On the Road
Director: Walter Salles
Writer: Jose Rivera
Based on: Jack Kerouac’s novel
Cast: Sam Riley, Garrett Hedlund, Kristen Stewart, Kirsten Dunst, Viggo Mortensen, Amy Adams, Elisabeth Moss, Terrence Howard, Alice Braga, Tom Sturridge, Steve Buscemi
After his father’s death, Sal (Sam Riley) decides to go on a road trip to visit his new friend Dean (Garrett Hedlund) and his girlfriend Marylou (Kristen Stewart). Together they hook up with some old friends in around the USA. Sal is fascinated with Dean’s energy and joie de vivre. For a while, Sal travels alone, then he travels together with Dean and other people, always looking for the next party and the next kick.
After the book, I wasn’t too enthusiastic about watching the film but I thought that with the lengths the book had, the shortenings necessary for a movie script might improve the whole thing. But if anything the movie was even more boring.
Every once in a while I come across a movie that is so boring, I’m kind of paralyzed with it. I sit in the cinema seat, unable to leave, my eyes starting to get crossed and my brain is banging against my skull, trying to claw its way out. It is uncomfortable to say the least and yet, I can’t make myself just get up and leave. On the Road was exactly that movie.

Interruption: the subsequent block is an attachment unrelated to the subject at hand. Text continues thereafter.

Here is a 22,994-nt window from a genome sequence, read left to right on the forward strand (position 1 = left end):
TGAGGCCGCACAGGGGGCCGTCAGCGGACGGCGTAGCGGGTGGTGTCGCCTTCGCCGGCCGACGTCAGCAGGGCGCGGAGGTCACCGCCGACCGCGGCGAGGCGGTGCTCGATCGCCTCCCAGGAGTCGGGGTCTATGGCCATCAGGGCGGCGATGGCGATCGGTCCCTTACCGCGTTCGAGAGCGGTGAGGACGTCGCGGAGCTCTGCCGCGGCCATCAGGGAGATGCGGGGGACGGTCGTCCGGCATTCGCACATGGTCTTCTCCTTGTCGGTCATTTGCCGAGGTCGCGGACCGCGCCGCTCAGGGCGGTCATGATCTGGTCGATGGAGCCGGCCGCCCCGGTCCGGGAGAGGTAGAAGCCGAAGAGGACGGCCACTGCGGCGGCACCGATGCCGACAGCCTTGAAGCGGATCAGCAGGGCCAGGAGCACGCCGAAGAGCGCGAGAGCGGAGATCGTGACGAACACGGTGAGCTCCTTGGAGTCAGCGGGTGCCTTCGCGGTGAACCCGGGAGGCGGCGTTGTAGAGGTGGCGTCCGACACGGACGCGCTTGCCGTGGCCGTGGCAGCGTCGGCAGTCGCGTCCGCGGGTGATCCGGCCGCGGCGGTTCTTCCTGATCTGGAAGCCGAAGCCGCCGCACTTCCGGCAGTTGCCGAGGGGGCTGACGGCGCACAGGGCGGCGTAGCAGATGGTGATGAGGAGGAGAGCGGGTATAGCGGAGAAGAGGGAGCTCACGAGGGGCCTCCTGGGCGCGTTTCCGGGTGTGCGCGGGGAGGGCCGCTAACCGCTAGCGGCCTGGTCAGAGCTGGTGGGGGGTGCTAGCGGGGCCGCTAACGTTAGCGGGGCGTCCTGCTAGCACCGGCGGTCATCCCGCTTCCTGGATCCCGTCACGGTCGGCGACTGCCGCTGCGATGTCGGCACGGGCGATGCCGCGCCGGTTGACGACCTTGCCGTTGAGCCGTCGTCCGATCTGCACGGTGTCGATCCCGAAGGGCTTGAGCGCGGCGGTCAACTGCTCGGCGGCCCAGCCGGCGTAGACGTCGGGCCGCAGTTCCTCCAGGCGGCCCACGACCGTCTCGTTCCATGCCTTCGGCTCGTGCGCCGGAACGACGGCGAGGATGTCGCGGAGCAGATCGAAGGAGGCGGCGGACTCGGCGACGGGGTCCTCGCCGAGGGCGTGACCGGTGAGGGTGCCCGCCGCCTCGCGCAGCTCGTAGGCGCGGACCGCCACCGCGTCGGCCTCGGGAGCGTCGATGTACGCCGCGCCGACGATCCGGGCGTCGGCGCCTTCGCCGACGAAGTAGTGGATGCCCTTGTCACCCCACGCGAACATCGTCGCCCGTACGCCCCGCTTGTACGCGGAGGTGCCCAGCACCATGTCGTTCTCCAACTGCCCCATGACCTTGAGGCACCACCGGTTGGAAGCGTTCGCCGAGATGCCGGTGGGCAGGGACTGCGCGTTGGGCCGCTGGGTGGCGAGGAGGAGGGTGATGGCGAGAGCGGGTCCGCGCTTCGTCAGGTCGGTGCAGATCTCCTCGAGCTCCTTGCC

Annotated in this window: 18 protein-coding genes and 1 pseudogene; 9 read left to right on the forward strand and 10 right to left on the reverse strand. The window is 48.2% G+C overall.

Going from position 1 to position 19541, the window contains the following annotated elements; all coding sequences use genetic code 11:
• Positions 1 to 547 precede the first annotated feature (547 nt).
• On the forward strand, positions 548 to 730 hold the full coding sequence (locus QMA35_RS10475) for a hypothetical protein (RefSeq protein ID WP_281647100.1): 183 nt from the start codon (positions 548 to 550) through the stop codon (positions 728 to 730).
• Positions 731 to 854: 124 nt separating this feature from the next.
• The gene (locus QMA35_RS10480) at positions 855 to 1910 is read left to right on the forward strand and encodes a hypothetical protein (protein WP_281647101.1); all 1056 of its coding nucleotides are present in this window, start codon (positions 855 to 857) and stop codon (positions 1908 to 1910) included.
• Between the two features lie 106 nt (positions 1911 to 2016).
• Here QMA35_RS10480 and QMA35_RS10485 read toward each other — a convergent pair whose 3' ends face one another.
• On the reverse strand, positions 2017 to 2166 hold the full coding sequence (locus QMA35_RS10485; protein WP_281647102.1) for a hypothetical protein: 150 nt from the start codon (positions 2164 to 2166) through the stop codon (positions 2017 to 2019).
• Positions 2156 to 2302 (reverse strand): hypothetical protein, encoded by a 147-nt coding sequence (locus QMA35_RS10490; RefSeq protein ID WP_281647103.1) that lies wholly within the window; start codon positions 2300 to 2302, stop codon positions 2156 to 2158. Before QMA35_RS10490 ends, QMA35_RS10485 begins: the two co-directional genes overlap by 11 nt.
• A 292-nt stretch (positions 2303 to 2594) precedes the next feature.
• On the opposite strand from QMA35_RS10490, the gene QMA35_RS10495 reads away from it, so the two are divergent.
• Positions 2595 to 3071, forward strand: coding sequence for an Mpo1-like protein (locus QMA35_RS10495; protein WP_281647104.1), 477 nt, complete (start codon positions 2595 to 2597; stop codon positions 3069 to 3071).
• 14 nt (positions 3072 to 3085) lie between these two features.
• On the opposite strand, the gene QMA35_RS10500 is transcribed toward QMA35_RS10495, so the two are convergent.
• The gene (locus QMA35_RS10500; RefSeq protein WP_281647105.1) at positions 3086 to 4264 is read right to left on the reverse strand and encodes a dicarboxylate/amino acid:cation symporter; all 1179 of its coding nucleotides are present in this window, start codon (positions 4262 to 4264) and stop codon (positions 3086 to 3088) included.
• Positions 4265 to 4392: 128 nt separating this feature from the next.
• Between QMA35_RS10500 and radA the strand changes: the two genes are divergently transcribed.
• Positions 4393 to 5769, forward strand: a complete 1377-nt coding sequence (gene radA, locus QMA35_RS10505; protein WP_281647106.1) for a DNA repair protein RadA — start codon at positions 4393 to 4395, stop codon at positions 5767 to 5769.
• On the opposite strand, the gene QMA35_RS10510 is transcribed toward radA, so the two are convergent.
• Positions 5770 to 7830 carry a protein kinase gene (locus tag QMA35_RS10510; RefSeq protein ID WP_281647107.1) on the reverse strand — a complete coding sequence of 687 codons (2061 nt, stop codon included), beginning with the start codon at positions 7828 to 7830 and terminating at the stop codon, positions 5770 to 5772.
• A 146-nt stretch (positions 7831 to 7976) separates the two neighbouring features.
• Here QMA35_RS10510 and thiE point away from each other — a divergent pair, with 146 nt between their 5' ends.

It started with the fact that I couldn’t stand Sam Riley’s Sal. Everything in him got on my nerves, the character itself, but also the way Riley portrayed him, his voice, his omnipresence and the fucking singing all the time. But Sam Riley wasn’t the only one who was miscast. Garrett Hedlund, while really very pretty to look at, just didn’t manage to convey the charisma necessary to make this role work. Instead you just kept wondering while everybody (and especially every woman) would keep on flocking around him.
The script was generally rather poor, but the scene with Steve Buscemi really drove me nuts. It was just completely turned on his head compared to the book and it made no sense whatsoever anymore for the characters. In the book, Dean pretends to want to sleep witht he salesman, then attacks him and makes fun of him, which confuses Sal, as Dean never had a problem with gays before. In the film, Dean actually sleeps with the salesman for money, which disgusts Sal – whether because it was of the gay sex or the prostitution is left unclear, but my gut feeling was leaning towards the homosexuality – and Dean basically begging him for forgiveness. And that behavior doesn’t fit with either of the characters. In fact, after making Carlo Marx (Tom Sturridge) a little pathetic in his homosexuality, it just left a sour taste in my mouth.
There were at least a few things that worked for me, most to do with the supporting cast: Viggo Mortensen, Amy Adams and Steve Buscemi had wonderful cameos. As had Kirsten Dunst, whose Camille gets to be an actual character – something the book didn’t manage to convey. But while the cameos just kept coming, it was not enough to make the movie actually good. Or even interesting.
Summarising: should have skipped it.